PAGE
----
Before New Orleans was even founded, Mobile had been celebrating Mardi Gras for fifteen years. Established in 1703, it is the oldest Carnival celebration in the United States and brings in 100,000 people who join in the celebration. For weeks, the streets of downtown Mobile are filled with the sights and sounds of live marching bands, brilliantly colored floats and, of course, crowds of parade-goers. Mardi Gras must be experienced to be fully understood, and Mobile is the perfect place to do it.
From the telegram ordering the first shots at Fort Sumter to the last major battle of the bitter conflict, Alabama played a pivotal role in America's Civil War saga. After Abraham Lincoln was elected President of the United States, delegates from Southern states that had seceded met in the Alabama State Capitol in February 1861. Within a few days, they had written a constitution to create the Confederate States of America and elected Jefferson Davis of Mississippi its president. You can stand on the spot where Davis received the oath of office and tour the restored Capitol, as well as the First White House of the Confederacy across the street.
The most significant naval action of the war occurred in Mobile Bay, the only Southern port still open in 1864. Tour Fort Morgan near Gulf Shores and Fort Gaines on Dauphin Island, where Union Adm. Farragut gave his famous "Damn the torpedoes" order that led his fleet to victory.
East of Clanton, the 103-acre Confederate Memorial Park began as the only home for Confederate veterans. Today, you can see uniforms, weapons and graves, and learn about the old soldiers who spent their lives there. Some 18 reenactments take place annually across the state.
The Alabama Civil War Trail brochure, available online for download or at any Alabama Welcome Center, has listings for dozens of museums, cemeteries and battlefield sites.
From voting rights marches in Selma and bus boycotts in Montgomery to sober reminders of tragic events in Birmingham, Alabama played a vital role in the fight for civil rights. Today, many civil rights-era sites have been preserved and made open to the public, while a number of interpretive centers and museums bring the struggle to life for new generations. Alabama Civil Rights
From sprawling plantation houses to humble cabins where legends were born, Alabama's historic homes also have much to share. In the luxurious estates that predate the Civil War, voices from years past echo among the gleaming hardwood floors, stately Corinthian columns and ornate furnishings. In the Gulf Coast region, discover Mobile's well-preserved homes, from the Greek Revival style of Oakleigh and the Italianate style of the Richards DAR House to the Creole cottage-style farmhouse of the Carlen House Museum. Head to Clayton in the Lake Eufaula region and visit the Octagon House, the only antebellum example of octagon-style architecture remaining in the state. Eufaula is home to Alabama's oldest annual tour of homes.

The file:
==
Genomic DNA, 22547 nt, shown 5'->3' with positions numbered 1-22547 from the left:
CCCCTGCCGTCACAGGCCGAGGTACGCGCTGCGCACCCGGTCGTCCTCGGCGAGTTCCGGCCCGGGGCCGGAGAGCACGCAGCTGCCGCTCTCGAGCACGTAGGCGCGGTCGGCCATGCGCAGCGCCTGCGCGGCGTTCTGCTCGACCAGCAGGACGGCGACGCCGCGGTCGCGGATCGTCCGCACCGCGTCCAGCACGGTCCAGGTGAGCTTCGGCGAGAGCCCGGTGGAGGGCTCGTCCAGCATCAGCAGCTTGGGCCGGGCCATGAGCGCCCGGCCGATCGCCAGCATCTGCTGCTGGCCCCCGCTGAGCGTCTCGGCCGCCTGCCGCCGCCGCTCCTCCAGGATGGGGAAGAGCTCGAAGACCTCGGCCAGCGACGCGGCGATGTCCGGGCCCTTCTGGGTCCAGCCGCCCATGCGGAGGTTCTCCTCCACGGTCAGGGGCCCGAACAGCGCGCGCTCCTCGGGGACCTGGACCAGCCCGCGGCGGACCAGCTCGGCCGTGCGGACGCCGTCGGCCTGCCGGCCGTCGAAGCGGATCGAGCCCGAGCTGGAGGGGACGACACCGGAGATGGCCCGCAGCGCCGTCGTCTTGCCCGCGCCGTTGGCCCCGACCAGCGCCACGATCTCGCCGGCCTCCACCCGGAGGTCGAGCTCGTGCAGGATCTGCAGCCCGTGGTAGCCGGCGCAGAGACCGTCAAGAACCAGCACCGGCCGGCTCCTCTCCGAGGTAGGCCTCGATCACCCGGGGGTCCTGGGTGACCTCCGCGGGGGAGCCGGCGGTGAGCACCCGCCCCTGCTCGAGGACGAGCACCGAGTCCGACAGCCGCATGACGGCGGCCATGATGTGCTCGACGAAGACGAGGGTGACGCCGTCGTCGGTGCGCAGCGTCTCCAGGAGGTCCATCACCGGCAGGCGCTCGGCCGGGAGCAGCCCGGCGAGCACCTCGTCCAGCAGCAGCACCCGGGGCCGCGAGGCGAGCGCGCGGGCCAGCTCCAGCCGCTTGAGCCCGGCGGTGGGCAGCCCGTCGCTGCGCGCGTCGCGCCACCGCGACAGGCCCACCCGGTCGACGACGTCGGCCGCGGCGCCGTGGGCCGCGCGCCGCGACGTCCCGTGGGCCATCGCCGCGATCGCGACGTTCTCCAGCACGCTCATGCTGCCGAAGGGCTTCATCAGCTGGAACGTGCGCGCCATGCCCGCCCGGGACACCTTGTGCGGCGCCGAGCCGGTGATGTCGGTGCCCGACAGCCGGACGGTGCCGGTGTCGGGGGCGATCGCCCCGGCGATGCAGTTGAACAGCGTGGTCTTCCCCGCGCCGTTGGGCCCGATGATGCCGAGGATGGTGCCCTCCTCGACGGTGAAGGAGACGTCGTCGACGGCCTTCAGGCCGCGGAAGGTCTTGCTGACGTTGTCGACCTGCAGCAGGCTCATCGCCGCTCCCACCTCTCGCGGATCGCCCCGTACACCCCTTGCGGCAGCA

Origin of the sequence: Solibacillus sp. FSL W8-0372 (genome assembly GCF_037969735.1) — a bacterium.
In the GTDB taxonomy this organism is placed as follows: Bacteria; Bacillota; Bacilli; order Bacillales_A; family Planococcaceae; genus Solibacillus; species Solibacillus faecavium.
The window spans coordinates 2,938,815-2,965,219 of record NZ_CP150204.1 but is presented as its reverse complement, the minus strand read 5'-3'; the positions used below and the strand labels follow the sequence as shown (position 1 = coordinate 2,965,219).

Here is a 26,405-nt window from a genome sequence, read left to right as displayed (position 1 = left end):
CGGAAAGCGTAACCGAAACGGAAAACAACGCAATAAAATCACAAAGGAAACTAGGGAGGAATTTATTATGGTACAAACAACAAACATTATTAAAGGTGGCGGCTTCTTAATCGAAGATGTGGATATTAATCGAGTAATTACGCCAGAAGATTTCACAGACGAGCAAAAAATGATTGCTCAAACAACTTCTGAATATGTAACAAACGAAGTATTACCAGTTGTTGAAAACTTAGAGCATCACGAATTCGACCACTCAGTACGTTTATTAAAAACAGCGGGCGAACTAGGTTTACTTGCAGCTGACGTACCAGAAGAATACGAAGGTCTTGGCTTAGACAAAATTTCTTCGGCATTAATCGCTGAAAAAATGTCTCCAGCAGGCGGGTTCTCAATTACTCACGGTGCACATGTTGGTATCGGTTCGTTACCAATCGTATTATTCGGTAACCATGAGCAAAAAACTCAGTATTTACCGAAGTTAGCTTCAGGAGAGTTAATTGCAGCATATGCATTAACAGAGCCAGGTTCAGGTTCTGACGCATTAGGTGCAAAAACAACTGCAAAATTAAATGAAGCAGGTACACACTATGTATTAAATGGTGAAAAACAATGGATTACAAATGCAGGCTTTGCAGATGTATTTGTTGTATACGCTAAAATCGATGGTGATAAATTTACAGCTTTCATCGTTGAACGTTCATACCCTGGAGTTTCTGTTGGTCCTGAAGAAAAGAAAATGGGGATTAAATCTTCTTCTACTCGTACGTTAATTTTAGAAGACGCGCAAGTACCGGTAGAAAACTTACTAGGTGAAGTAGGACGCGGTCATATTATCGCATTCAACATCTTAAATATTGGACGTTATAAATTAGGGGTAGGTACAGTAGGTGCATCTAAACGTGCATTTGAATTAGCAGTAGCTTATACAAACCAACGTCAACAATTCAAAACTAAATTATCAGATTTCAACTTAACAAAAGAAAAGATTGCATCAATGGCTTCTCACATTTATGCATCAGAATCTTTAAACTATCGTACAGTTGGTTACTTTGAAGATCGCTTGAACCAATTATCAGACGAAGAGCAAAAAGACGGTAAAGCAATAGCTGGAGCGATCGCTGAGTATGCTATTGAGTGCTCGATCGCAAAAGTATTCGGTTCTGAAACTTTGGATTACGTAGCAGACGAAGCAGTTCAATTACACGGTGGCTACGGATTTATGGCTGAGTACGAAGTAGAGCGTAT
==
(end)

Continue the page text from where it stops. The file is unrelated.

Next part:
In Tuskegee, pay tribute to Booker T. Washington and Tuskegee University at The Oaks. The 1899 home was built by students and faculty with bricks made by the students. Or walk in the footsteps of courage at Ivy Green in Tuscumbia, where Helen Keller was born. Built in 1820, the site hosts a performance of The Miracle Worker each summer to retell her remarkable story.
Explore Alabama's rich Native American history at the Indian Mound and Museum in Florence. The mound is the largest domiciliary mound in the Tennessee Valley, and the museum houses a large collection of Native American relics found in the area, with chronological displays and explanations of artifacts.
In Fort Mitchell, check out the Chattahoochee Indian Heritage Center. Journey to Danville for the Oakville Indian Mounds Education Center or to Moundville Archaeological Park near Tuscaloosa. Horseshoe Bend National Military Park, located near Dadeville, is where Gen. Andrew Jackson defeated Chief Menawa and the Upper, or Red Stick, Creeks in 1814.
Whether you're looking to hear the whistle of an old steam engine racing down the tracks or want to visit a reconstructed Native American village, you'll find it all in Alabama. Our diverse museums and historic places chronicle natural history, the struggle for civil rights, art from across the centuries and many other topics that could keep history buffs busy for years. Alabama boasts 1,200 sites listed in the National Register of Historic Places, including 36 National Historic Landmarks and one National Monument.
Among these historic places are the Fort Morgan Historic Site on Alabama's Gulf Coast and Russell Cave National Monument, which was used as a shelter by prehistoric Native Americans. Other sites that explore early Alabama history include Fort Toulouse State Historic Site, the Pioneer Museum of Alabama, Montevallo's American Village and Vulcan Park and Museum in Birmingham. For a different spin on history, visit Calera's Heart of Dixie Railroad Museum, which preserves, restores and operates railway equipment significant to the history of not just Alabama, but also the entire nation. Or visit the Alabama Department of Archives & History in Montgomery to research government archives, private historical records and family genealogy. It is the oldest state-funded archives in the United States, and the department's museum boasts historical artifacts, rotating exhibits and hands-on galleries for kids.